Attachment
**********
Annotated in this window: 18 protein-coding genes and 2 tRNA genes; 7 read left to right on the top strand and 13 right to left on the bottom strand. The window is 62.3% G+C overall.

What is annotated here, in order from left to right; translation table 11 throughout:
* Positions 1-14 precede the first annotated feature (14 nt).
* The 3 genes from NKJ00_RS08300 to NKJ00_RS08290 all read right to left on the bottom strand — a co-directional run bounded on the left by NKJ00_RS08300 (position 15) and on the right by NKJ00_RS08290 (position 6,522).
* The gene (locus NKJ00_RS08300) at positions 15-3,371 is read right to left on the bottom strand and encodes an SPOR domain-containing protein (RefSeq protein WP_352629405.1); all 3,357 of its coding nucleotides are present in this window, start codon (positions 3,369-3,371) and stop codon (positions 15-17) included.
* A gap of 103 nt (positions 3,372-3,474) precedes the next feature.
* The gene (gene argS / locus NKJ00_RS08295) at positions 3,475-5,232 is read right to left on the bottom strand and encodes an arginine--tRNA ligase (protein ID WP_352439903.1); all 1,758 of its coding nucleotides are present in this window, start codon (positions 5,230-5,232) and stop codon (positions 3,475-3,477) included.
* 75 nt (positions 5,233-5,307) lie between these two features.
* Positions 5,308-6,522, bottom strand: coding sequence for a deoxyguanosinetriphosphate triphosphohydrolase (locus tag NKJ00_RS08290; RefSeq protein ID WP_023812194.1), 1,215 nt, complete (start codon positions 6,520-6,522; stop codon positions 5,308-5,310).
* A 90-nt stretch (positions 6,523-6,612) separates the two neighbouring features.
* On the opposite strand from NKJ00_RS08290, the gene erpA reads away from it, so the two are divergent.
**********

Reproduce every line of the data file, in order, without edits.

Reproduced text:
Annotated in this window: 18 protein-coding genes and 2 tRNA genes; 7 read left to right on the top strand and 13 right to left on the bottom strand. The window is 62.3% G+C overall.

What is annotated here, in order from left to right; translation table 11 throughout:
* Positions 1-14 precede the first annotated feature (14 nt).
* The 3 genes from NKJ00_RS08300 to NKJ00_RS08290 all read right to left on the bottom strand — a co-directional run bounded on the left by NKJ00_RS08300 (position 15) and on the right by NKJ00_RS08290 (position 6,522).
* The gene (locus NKJ00_RS08300) at positions 15-3,371 is read right to left on the bottom strand and encodes an SPOR domain-containing protein (RefSeq protein WP_352629405.1); all 3,357 of its coding nucleotides are present in this window, start codon (positions 3,369-3,371) and stop codon (positions 15-17) included.
* A gap of 103 nt (positions 3,372-3,474) precedes the next feature.
* The gene (gene argS / locus NKJ00_RS08295) at positions 3,475-5,232 is read right to left on the bottom strand and encodes an arginine--tRNA ligase (protein ID WP_352439903.1); all 1,758 of its coding nucleotides are present in this window, start codon (positions 5,230-5,232) and stop codon (positions 3,475-3,477) included.
* 75 nt (positions 5,233-5,307) lie between these two features.
* Positions 5,308-6,522, bottom strand: coding sequence for a deoxyguanosinetriphosphate triphosphohydrolase (locus tag NKJ00_RS08290; RefSeq protein ID WP_023812194.1), 1,215 nt, complete (start codon positions 6,520-6,522; stop codon positions 5,308-5,310).
* A 90-nt stretch (positions 6,523-6,612) separates the two neighbouring features.
* On the opposite strand from NKJ00_RS08290, the gene erpA reads away from it, so the two are divergent.